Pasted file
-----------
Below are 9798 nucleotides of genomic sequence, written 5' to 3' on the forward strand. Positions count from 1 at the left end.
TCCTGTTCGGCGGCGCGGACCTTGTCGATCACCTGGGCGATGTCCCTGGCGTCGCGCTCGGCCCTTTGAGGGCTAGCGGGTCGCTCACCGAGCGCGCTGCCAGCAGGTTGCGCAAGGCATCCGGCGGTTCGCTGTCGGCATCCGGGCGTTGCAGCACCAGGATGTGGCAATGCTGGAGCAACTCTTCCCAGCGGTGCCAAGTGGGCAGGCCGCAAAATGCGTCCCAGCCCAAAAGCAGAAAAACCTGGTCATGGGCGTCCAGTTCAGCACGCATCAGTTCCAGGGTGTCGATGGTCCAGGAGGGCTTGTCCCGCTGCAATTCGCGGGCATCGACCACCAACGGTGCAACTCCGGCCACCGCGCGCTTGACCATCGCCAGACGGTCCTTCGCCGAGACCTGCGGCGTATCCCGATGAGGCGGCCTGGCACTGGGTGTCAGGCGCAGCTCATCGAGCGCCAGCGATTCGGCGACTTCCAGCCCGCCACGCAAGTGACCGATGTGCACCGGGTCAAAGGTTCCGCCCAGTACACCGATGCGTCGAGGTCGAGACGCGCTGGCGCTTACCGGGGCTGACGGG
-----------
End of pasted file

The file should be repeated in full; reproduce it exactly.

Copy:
Below are 9798 nucleotides of genomic sequence, written 5' to 3' on the forward strand. Positions count from 1 at the left end.
TCCTGTTCGGCGGCGCGGACCTTGTCGATCACCTGGGCGATGTCCCTGGCGTCGCGCTCGGCCCTTTGAGGGCTAGCGGGTCGCTCACCGAGCGCGCTGCCAGCAGGTTGCGCAAGGCATCCGGCGGTTCGCTGTCGGCATCCGGGCGTTGCAGCACCAGGATGTGGCAATGCTGGAGCAACTCTTCCCAGCGGTGCCAAGTGGGCAGGCCGCAAAATGCGTCCCAGCCCAAAAGCAGAAAAACCTGGTCATGGGCGTCCAGTTCAGCACGCATCAGTTCCAGGGTGTCGATGGTCCAGGAGGGCTTGTCCCGCTGCAATTCGCGGGCATCGACCACCAACGGTGCAACTCCGGCCACCGCGCGCTTGACCATCGCCAGACGGTCCTTCGCCGAGACCTGCGGCGTATCCCGATGAGGCGGCCTGGCACTGGGTGTCAGGCGCAGCTCATCGAGCGCCAGCGATTCGGCGACTTCCAGCCCGCCACGCAAGTGACCGATGTGCACCGGGTCAAAGGTTCCGCCCAGTACACCGATGCGTCGAGGTCGAGACGCGCTGGCGCTTACCGGGGCTGACGGG